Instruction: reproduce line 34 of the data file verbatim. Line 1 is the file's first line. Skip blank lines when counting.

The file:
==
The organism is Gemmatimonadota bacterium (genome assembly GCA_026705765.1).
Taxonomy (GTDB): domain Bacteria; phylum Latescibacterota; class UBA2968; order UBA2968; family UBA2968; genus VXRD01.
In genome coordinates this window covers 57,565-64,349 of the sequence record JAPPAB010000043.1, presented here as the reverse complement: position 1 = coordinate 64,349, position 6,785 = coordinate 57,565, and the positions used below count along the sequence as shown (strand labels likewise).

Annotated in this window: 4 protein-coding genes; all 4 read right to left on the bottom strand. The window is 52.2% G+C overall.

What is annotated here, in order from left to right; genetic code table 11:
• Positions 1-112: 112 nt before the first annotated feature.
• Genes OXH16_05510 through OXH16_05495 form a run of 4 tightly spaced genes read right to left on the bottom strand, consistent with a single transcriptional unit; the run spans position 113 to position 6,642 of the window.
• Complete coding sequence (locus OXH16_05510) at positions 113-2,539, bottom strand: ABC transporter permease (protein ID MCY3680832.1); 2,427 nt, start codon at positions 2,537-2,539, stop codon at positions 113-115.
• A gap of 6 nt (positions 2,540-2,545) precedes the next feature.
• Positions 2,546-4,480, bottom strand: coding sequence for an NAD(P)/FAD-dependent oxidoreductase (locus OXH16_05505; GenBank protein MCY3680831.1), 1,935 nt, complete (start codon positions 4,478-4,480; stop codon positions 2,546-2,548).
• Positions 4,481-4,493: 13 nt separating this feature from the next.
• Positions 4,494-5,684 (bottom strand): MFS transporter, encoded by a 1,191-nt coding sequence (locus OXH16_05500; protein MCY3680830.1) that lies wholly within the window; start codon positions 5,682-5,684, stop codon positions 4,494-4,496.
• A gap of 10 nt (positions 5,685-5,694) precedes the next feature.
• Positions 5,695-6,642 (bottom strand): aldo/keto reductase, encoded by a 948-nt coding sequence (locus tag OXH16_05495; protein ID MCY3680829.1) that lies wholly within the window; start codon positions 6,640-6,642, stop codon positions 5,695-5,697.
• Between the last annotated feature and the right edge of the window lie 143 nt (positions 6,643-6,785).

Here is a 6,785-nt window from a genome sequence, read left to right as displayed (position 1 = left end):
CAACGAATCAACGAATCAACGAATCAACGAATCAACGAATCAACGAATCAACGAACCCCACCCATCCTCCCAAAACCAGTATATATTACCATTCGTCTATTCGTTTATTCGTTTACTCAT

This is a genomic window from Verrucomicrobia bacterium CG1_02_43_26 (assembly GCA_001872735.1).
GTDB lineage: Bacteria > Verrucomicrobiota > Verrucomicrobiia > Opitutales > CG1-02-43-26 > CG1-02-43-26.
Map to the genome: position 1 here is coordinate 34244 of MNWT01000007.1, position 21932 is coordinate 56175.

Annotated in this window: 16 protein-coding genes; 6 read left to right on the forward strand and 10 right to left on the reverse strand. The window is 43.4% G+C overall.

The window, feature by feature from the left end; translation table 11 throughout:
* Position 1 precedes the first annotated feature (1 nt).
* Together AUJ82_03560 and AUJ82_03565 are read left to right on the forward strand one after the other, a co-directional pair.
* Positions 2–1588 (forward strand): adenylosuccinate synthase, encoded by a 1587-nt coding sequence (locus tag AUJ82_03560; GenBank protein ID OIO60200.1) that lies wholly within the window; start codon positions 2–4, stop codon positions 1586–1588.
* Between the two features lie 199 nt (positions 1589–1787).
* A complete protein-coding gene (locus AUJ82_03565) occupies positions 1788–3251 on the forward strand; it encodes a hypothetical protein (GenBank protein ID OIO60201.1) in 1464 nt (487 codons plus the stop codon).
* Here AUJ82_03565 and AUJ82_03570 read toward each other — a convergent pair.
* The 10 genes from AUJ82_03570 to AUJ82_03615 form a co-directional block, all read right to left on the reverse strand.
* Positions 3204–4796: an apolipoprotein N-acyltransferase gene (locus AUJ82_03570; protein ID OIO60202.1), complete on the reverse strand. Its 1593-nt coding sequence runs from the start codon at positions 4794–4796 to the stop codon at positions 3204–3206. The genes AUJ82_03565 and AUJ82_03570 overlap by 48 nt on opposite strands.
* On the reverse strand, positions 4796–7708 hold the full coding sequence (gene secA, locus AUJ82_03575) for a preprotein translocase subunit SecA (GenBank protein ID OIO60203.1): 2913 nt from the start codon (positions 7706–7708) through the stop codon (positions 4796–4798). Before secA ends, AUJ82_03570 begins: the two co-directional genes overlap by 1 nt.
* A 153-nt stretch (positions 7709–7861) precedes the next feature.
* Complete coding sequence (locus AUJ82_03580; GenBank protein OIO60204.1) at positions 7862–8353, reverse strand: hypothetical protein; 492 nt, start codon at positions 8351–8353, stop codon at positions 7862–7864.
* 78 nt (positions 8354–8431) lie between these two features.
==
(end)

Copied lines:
* 78 nt (positions 8354–8431) lie between these two features.